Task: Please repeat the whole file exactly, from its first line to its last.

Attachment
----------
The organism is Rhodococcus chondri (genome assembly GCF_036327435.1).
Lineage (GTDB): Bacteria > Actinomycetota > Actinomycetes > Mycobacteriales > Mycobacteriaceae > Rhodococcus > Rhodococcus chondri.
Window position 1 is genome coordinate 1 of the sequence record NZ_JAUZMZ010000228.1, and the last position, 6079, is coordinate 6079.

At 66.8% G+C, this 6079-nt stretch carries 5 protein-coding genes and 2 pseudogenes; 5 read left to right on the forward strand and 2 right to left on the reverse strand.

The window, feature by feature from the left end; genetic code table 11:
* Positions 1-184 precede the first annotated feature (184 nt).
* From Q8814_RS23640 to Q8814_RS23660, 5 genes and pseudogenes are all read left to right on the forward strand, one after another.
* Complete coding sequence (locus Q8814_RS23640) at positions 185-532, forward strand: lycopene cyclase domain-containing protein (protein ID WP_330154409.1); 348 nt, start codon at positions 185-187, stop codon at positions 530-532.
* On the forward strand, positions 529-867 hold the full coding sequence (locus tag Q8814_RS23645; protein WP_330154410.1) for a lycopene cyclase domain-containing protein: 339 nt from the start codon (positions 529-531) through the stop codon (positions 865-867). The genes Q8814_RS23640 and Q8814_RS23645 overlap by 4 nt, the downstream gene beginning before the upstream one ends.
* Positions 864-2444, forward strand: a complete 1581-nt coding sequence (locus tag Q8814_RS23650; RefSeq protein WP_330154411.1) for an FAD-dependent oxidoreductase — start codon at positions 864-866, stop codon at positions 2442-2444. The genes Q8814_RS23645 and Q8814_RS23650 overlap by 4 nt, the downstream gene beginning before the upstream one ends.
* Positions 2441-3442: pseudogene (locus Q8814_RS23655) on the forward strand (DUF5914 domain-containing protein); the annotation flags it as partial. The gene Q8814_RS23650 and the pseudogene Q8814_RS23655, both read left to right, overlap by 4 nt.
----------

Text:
The organism is Rhodococcus chondri (genome assembly GCF_036327435.1).
Lineage (GTDB): Bacteria > Actinomycetota > Actinomycetes > Mycobacteriales > Mycobacteriaceae > Rhodococcus > Rhodococcus chondri.
Window position 1 is genome coordinate 1 of the sequence record NZ_JAUZMZ010000228.1, and the last position, 6079, is coordinate 6079.

At 66.8% G+C, this 6079-nt stretch carries 5 protein-coding genes and 2 pseudogenes; 5 read left to right on the forward strand and 2 right to left on the reverse strand.

The window, feature by feature from the left end; genetic code table 11:
* Positions 1-184 precede the first annotated feature (184 nt).
* From Q8814_RS23640 to Q8814_RS23660, 5 genes and pseudogenes are all read left to right on the forward strand, one after another.
* Complete coding sequence (locus Q8814_RS23640) at positions 185-532, forward strand: lycopene cyclase domain-containing protein (protein ID WP_330154409.1); 348 nt, start codon at positions 185-187, stop codon at positions 530-532.
* On the forward strand, positions 529-867 hold the full coding sequence (locus tag Q8814_RS23645; protein WP_330154410.1) for a lycopene cyclase domain-containing protein: 339 nt from the start codon (positions 529-531) through the stop codon (positions 865-867). The genes Q8814_RS23640 and Q8814_RS23645 overlap by 4 nt, the downstream gene beginning before the upstream one ends.
* Positions 864-2444, forward strand: a complete 1581-nt coding sequence (locus tag Q8814_RS23650; RefSeq protein WP_330154411.1) for an FAD-dependent oxidoreductase — start codon at positions 864-866, stop codon at positions 2442-2444. The genes Q8814_RS23645 and Q8814_RS23650 overlap by 4 nt, the downstream gene beginning before the upstream one ends.
* Positions 2441-3442: pseudogene (locus Q8814_RS23655) on the forward strand (DUF5914 domain-containing protein); the annotation flags it as partial. The gene Q8814_RS23650 and the pseudogene Q8814_RS23655, both read left to right, overlap by 4 nt.